Another unsuspecting food that has innumerable health benefits is the humble apple, which contains vitamins B1, B2 and C and is good for arthritis, rheumatism, gallstones and bad breath. They are also an excellent source of fiber. Eat them raw, skin and all, and chew them well to bring out the richest flavor and make the vitamins as assimilable as possible for the body. Apple juice provides many of the benefits mentioned above, but as a liquid contains no bulk and does not help regulate the bowels or eliminate bad breath the way the whole fruit does.

Eat an apple with your lunch every day - two is even better - and make sure your children do, too. When was the last time you ate an apple? Tsk, tsk. You can avoid taking prescription and over-the-counter drugs by eating this wonderful fruit, because these pills can't do what the apple can.

For a supremely tasty and healthy treat, skin and seed an apple, cube it, and let the pieces soak in a glass of wine. Sounds good, doesn't it? If you can't wait to try it, do it now! Why wait? Peaches, pears and berries of all kinds are also great soaked in wine.

Now that you have learned about the wonderful medicine you can find in the produce section at your local grocery store, are you promising to eat them every day for the rest of your life? It is your loss if you don't.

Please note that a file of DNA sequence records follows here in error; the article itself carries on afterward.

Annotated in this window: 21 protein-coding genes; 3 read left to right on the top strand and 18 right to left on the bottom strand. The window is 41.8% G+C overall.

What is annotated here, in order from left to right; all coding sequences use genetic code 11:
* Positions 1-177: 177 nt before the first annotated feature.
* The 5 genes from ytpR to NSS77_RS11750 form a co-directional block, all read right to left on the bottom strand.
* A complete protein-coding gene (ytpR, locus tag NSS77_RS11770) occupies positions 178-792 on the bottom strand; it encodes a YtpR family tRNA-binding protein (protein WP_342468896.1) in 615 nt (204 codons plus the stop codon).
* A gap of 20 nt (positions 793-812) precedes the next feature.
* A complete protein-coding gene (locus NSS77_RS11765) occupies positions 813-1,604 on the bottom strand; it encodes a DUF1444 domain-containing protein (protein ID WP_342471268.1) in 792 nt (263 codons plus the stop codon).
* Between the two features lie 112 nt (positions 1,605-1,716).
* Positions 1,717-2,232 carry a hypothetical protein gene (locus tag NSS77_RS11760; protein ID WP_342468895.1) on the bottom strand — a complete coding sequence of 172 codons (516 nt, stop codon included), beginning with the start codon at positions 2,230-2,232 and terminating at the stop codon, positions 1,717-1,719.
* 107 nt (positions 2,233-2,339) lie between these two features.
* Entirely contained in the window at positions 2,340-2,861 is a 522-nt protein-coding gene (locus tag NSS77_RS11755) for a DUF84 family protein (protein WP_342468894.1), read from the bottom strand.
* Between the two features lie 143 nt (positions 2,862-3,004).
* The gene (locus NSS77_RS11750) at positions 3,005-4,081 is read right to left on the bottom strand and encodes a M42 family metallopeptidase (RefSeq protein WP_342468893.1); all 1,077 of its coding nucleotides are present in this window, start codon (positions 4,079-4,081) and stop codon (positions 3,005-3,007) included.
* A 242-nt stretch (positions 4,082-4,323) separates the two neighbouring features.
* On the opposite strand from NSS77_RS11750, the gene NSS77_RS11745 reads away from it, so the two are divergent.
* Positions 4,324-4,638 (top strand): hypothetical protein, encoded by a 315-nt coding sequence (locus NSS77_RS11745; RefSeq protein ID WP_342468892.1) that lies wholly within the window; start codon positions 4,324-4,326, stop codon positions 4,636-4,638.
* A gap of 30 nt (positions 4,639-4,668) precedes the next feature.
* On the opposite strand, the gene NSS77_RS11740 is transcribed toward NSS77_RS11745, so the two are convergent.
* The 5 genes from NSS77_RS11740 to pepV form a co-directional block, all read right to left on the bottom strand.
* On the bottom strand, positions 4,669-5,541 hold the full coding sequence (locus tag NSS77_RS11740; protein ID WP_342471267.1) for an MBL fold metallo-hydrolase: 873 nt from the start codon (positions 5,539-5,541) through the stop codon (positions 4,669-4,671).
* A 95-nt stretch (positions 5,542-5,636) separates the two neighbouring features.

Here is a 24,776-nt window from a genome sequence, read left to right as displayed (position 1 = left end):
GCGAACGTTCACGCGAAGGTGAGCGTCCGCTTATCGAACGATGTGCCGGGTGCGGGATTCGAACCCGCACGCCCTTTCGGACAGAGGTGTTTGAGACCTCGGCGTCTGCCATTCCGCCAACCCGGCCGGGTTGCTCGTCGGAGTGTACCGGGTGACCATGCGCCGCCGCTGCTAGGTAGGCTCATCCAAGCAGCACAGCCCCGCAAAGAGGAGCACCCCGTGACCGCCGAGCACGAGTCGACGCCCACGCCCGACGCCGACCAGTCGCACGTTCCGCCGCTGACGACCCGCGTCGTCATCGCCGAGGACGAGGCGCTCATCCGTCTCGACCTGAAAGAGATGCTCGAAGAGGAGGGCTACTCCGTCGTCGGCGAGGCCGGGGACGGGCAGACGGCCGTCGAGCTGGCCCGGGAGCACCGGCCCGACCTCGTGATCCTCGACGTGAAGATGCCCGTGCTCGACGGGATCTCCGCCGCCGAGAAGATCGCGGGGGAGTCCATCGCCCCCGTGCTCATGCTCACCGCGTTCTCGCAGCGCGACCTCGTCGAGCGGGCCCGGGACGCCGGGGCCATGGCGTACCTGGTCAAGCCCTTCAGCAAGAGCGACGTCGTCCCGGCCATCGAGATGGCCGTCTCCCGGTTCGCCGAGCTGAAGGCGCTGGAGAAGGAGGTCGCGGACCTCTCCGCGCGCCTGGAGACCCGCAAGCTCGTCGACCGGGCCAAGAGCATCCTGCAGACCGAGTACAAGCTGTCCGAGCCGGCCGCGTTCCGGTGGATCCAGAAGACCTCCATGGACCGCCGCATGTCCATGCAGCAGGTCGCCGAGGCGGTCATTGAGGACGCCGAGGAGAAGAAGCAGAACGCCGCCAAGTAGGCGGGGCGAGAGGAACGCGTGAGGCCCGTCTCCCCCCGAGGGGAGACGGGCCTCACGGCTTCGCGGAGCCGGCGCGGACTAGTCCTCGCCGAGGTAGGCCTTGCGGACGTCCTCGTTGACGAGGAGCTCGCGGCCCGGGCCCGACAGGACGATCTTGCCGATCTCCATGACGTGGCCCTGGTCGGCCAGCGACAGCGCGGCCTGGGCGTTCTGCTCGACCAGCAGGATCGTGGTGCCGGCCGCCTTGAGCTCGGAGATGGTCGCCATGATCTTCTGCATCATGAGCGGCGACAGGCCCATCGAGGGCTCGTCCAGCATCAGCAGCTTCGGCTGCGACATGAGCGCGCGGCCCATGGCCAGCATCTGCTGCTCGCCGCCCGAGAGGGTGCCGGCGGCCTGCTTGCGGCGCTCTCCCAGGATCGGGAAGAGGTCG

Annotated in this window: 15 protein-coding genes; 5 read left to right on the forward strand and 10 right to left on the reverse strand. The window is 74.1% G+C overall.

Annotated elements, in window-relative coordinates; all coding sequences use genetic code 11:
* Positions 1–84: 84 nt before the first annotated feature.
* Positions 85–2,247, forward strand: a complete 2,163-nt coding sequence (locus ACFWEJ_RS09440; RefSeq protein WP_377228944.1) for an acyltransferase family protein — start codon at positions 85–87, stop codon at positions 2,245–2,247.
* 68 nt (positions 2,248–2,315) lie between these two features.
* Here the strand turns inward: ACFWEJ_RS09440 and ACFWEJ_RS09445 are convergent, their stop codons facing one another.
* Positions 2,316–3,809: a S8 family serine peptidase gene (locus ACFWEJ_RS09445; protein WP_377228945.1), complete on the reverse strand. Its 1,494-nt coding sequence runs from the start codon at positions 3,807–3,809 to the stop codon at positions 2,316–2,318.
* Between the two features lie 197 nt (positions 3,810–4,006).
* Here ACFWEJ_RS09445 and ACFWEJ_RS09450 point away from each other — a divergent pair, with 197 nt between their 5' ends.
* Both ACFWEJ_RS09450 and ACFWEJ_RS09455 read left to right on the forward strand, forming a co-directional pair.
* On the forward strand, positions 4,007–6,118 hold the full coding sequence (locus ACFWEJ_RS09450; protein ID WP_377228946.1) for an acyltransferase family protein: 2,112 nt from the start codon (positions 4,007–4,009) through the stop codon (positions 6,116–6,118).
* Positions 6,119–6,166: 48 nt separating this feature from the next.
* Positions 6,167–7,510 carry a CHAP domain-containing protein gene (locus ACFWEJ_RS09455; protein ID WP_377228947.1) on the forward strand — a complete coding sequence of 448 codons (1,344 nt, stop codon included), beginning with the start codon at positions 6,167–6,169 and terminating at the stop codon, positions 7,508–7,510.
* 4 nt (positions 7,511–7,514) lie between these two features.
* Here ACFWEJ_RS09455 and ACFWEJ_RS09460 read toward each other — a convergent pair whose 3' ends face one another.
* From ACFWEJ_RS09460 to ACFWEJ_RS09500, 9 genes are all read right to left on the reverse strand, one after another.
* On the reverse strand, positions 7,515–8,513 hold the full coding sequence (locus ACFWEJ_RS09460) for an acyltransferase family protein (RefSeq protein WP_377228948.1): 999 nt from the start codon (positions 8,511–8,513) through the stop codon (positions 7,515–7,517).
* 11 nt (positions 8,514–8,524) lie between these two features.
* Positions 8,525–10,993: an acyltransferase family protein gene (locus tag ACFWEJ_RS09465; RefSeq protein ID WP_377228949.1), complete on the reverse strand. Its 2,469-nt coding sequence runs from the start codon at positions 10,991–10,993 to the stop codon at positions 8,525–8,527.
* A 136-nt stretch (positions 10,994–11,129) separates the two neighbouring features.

Anthony Scarano is not a doctor. He is an 88-year-old Evergreen Park resident, winemaker and certified naturopath. Suggestions in this space are solely the opinions of Mr. Scarano based on years of independent study and personal experience, and may not be beneficial to health. Wine should be consumed in moderation, as overindulgence maybe harmful to health.

Dee Woods: Take a closer look at 'smart' claims

MIXING IT UP FOR GOOD HEALTH
By Dee Woods

Were police officers really handcuffing those women who would not allow their electric meters to be replaced with "smart meters?"

That's exactly what I saw.

It seems a group of residents of Naperville gathered volumes of data on the new electric meters that are scheduled to be installed in every village and city throughout the country. The federal government has appropriated billions of dollars to utilities to induce them to install the new meters, which emit what are known as RF waves. Utility companies claim the meters have been proven safe, but there is conflicting information from both medical and scientific sources.

The meters emit short-pulsed RF bursts around 9,600 times a day with a maximum of 190,000 daily transmissions. Opponents are concerned about the cumulative effect of the additional RF waves. They explain the waves can flood an entire room or home with RF radiation.

While some people claim there is an opt-out clause, a closer look shows the utility makes it very expensive for homeowners to opt out.

It's not as though these Naperville moms are looking for trouble. In fact, they have researched for quite some time and have their own excellent website with research posted.